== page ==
Restricted versus liberal water intake for preventing morbidity and mortality in preterm infants

Most babies born before 37 weeks of pregnancy (preterm babies) are not developed enough to take all the water and nutrients they need by mouth. As a result, they are unable to regulate their intake of water. Inadequate water intake can cause the baby to become dehydrated. Excessive water intake can cause heart and lung problems or intestinal damage. Systematic review of trials related to this issue leads to the conclusion that careful restriction of water for preterm babies, to amounts that meet their physical needs without causing dehydration, reduces the risk of certain complications. More research on this topic is needed.

Authors' conclusions: 

Based on this analysis, the most prudent prescription for water intake to premature infants would seem to be careful restriction of water intake so that physiological needs are met without allowing significant dehydration. This practice could be expected to decrease the risks of patent ductus arteriosus and necrotizing enterocolitis without significantly increasing the risk of adverse consequences.

Read the full abstract...

Most premature infants are physiologically not sufficiently mature to orally ingest all of their required water and nutrients. Therefore, premature infants rely on their caregivers to regulate their volume of water intake. Thus, the caregiver must determine the amount of water to be given each day to such infants.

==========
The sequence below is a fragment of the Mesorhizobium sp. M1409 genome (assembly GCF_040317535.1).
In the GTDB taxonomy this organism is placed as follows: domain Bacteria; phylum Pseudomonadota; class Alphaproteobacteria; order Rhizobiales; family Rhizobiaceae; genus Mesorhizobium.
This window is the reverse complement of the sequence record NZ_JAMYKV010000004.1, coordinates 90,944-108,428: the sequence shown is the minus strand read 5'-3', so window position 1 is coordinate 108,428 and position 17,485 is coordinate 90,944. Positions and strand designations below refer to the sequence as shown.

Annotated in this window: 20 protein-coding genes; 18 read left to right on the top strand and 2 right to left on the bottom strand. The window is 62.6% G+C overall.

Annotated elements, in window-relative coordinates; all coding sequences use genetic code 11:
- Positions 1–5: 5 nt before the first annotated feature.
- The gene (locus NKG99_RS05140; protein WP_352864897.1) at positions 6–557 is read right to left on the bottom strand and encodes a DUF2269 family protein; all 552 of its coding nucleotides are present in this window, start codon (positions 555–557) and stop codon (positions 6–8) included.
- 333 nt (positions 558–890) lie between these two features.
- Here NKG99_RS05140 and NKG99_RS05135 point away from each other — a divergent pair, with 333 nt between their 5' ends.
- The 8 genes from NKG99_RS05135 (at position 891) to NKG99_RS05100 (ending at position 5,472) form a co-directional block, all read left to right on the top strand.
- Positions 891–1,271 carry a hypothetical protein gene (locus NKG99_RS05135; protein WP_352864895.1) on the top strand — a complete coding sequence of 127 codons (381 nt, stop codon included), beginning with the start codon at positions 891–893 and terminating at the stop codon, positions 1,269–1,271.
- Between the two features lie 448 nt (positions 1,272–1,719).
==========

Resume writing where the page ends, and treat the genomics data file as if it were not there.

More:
To determine the effect of water intake on postnatal weight loss and the risks of dehydration, patent ductus arteriosus, necrotizing enterocolitis, bronchopulmonary dysplasia, intracranial hemorrhage, and death in premature infants.

Search strategy: 

Randomized clinical trials (RCTs) identified in previous versions of this review were re-examined and, in each case, retained. Additional trials were sought that compared the outcomes of interest in groups of premature infants who were given different levels of water intake according to an experimental protocol. Such trials were sought in a list of trials provided by the Cochrane Neonatal Review Group, with a PubMed search and in the authors' personal files.

This search was updated in 2014.

Selection criteria: 

Only RCTs of varying water intake in premature infants were included. The review was limited to trials that included infants whose water intake was provided mainly or entirely by intravascular infusion.

Data collection and analysis: 

The standard methods of The Cochrane Collaboration were used. Study selection and data abstraction were performed independently by each review author. The adverse event rates were calculated for the restricted and liberal water intake groups for each dichotomous outcome, and the relative risk and risk difference were computed. In addition, the maximal weight loss results were recorded and the weighted mean difference was computed.

Main results: 

The analysis of the five studies taken together indicated that restricted water intake significantly increased postnatal weight loss and significantly reduced the risks of patent ductus arteriosus and necrotizing enterocolitis. With restricted water intake, there were trends toward increased risk of dehydration and reduced risks of bronchopulmonary dysplasia, intracranial hemorrhage, and death but these trends were not statistically significant.